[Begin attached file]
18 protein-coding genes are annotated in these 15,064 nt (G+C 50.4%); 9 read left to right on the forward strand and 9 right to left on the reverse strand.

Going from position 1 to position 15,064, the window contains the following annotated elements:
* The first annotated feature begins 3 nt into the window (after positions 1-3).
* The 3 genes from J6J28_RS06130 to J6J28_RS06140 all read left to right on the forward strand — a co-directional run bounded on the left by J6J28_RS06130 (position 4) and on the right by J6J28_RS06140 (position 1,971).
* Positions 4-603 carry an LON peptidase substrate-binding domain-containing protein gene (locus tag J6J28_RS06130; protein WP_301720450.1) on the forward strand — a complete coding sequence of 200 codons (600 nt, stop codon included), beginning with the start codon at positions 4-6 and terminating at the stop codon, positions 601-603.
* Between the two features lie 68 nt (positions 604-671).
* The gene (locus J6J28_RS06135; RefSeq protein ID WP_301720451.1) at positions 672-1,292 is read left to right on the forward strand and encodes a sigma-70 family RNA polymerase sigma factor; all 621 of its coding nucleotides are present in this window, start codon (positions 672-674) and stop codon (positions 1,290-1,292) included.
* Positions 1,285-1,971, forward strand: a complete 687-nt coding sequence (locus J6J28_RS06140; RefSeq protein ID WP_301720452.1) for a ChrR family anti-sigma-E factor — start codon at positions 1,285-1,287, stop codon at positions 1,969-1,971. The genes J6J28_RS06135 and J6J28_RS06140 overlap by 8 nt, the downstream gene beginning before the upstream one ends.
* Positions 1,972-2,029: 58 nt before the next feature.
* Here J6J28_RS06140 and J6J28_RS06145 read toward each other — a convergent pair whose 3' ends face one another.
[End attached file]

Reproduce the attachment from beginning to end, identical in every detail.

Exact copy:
18 protein-coding genes are annotated in these 15,064 nt (G+C 50.4%); 9 read left to right on the forward strand and 9 right to left on the reverse strand.

Going from position 1 to position 15,064, the window contains the following annotated elements:
* The first annotated feature begins 3 nt into the window (after positions 1-3).
* The 3 genes from J6J28_RS06130 to J6J28_RS06140 all read left to right on the forward strand — a co-directional run bounded on the left by J6J28_RS06130 (position 4) and on the right by J6J28_RS06140 (position 1,971).
* Positions 4-603 carry an LON peptidase substrate-binding domain-containing protein gene (locus tag J6J28_RS06130; protein WP_301720450.1) on the forward strand — a complete coding sequence of 200 codons (600 nt, stop codon included), beginning with the start codon at positions 4-6 and terminating at the stop codon, positions 601-603.
* Between the two features lie 68 nt (positions 604-671).
* The gene (locus J6J28_RS06135; RefSeq protein ID WP_301720451.1) at positions 672-1,292 is read left to right on the forward strand and encodes a sigma-70 family RNA polymerase sigma factor; all 621 of its coding nucleotides are present in this window, start codon (positions 672-674) and stop codon (positions 1,290-1,292) included.
* Positions 1,285-1,971, forward strand: a complete 687-nt coding sequence (locus J6J28_RS06140; RefSeq protein ID WP_301720452.1) for a ChrR family anti-sigma-E factor — start codon at positions 1,285-1,287, stop codon at positions 1,969-1,971. The genes J6J28_RS06135 and J6J28_RS06140 overlap by 8 nt, the downstream gene beginning before the upstream one ends.
* Positions 1,972-2,029: 58 nt before the next feature.
* Here J6J28_RS06140 and J6J28_RS06145 read toward each other — a convergent pair whose 3' ends face one another.